On September 29, the NMM Immigration Practice Group won an appeal with the Board of Immigration Appeals – the nation’s highest immigration court – that will allow their client, a national from Guyana who had been ordered deported from the United States after living in this country lawfully for more than 35 years, to reapply for permanent residence in the U.S.
The appellant entered the United States as a lawful permanent resident at the age of 9 in 1977. He has lived in the United States as a lawful resident for the last 40 years. His mother is a United States citizen, and he has two U.S. citizen children.
In 1991, the appellant was convicted in California of grand theft. In 2011, the Department of Homeland Security summoned him into immigration court, charging him as deportable from the United States. Acknowledging that his conviction made him deportable from the country, the appellant attempted to apply for “cancellation of removal,” a form of discretionary relief from deportation in which an immigration judge evaluates whether the applicant deserves to remain in the United States. First, the immigration judge looks at whether an applicant is statutorily barred from cancellation of removal, such as because of a conviction for a serious crime, known as an “aggravated felony.” Once the applicant is found statutorily eligible, the immigration judge looks at a variety of factors – including criminal records, work and education history, contributions in the community, family, and time spent in the United States – to determine whether the applicant deserves relief.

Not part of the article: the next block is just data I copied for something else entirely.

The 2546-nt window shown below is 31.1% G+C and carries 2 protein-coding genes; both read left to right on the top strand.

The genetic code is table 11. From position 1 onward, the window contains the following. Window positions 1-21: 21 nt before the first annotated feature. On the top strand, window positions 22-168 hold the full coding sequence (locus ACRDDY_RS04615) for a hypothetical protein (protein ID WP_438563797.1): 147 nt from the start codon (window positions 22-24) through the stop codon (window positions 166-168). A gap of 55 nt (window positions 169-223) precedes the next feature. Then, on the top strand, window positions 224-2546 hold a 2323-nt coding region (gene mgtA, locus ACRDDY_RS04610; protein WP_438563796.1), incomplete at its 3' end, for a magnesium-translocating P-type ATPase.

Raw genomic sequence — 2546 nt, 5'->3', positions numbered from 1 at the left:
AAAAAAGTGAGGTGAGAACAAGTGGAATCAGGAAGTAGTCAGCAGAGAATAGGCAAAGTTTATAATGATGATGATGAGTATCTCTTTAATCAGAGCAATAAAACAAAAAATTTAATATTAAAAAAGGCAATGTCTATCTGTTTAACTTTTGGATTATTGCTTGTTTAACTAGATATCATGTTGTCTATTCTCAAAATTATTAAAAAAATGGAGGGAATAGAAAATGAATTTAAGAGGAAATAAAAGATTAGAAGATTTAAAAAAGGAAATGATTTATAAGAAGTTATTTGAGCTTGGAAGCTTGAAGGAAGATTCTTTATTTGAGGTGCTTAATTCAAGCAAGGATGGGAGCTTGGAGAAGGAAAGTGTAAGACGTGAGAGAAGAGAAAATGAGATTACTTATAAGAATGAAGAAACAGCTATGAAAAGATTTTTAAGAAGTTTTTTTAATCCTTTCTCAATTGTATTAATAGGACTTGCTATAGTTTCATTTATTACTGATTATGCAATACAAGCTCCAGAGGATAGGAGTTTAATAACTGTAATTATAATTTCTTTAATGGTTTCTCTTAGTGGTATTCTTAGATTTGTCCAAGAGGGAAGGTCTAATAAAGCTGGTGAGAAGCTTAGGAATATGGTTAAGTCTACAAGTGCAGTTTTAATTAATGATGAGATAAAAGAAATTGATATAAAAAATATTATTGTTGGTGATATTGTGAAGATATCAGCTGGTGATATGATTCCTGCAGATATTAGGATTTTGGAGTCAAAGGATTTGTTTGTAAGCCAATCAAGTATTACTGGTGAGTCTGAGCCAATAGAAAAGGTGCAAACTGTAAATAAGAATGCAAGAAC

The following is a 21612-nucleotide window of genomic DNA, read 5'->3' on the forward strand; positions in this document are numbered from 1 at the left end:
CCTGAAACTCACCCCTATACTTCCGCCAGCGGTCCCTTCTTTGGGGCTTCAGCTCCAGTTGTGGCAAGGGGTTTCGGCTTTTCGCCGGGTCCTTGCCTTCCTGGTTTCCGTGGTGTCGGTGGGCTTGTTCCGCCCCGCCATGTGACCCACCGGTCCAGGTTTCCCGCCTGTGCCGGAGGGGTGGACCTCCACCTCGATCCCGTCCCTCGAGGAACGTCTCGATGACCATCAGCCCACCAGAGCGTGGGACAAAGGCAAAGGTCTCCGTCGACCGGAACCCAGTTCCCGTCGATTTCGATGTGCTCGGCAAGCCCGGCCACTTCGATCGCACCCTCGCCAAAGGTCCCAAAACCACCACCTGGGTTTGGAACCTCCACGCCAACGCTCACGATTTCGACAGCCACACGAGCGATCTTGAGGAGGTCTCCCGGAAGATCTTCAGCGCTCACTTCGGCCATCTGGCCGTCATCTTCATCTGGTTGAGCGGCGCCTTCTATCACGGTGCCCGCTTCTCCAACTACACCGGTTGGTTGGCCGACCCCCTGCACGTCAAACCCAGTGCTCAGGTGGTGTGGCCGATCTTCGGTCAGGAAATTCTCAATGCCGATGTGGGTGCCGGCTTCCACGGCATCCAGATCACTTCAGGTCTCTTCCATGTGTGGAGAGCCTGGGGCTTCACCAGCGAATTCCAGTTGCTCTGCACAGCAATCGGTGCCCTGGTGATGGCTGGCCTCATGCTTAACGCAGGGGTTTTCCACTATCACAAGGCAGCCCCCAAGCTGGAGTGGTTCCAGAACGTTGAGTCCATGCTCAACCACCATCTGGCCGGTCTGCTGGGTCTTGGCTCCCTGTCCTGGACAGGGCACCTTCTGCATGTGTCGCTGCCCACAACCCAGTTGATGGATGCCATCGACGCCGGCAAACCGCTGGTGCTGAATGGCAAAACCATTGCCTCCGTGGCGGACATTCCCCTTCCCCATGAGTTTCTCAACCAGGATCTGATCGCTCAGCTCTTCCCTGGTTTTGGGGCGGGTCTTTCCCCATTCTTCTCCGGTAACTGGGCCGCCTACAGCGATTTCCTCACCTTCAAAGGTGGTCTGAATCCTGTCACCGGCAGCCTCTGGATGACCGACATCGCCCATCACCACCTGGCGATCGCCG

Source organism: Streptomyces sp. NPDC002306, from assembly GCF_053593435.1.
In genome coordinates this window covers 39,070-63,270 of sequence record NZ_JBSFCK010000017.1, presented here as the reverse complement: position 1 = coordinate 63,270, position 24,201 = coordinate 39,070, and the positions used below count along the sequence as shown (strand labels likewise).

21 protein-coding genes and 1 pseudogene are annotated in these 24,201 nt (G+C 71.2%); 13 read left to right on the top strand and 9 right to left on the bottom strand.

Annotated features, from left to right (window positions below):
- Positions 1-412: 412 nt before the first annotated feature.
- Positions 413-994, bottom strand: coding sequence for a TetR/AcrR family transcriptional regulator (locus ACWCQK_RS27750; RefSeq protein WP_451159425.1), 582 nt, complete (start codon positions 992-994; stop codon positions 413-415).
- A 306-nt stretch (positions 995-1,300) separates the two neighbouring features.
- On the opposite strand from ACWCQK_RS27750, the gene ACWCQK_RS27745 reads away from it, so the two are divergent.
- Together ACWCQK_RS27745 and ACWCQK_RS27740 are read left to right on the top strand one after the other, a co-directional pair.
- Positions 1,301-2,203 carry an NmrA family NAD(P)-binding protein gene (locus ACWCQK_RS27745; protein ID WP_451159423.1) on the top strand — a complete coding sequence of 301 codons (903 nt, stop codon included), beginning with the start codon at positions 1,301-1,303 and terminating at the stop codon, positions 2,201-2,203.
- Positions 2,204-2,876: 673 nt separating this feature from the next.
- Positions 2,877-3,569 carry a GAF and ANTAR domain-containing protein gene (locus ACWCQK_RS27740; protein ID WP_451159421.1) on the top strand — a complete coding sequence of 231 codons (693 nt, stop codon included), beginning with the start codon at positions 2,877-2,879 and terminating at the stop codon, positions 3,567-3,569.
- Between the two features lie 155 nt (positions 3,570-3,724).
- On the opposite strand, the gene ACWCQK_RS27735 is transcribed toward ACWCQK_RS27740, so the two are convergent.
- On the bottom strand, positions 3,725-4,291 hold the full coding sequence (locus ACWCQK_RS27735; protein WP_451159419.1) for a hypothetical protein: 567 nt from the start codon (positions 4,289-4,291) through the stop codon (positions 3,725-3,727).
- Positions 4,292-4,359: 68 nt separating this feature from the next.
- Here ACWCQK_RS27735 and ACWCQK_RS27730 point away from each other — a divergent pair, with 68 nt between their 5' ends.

In 2016, the Philadelphia Immigration Judge ruled that our client was ineligible for cancellation due to his prior conviction in California for grand theft, and ordered him to be removed from the United States. William Menard, an Associate in the NMM Immigration Practice Group, appealed this ruling. Citing the Ninth Circuit’s 2015 decision in Lopez-Valencia v. Lynch, he argued that because California’s theft statute is so broad and encompasses such a wide range of behavior, from the highly reprehensible to the mostly innocuous, a conviction under that statute cannot automatically constitute an aggravated felony.
The Board of Immigration Appeals ultimately agreed with our argument and found that our client was not an aggravated felon. The case was then remanded back to the Immigration Judge, before whom Menard will argue that our client deserves cancellation of removal as a matter of discretion.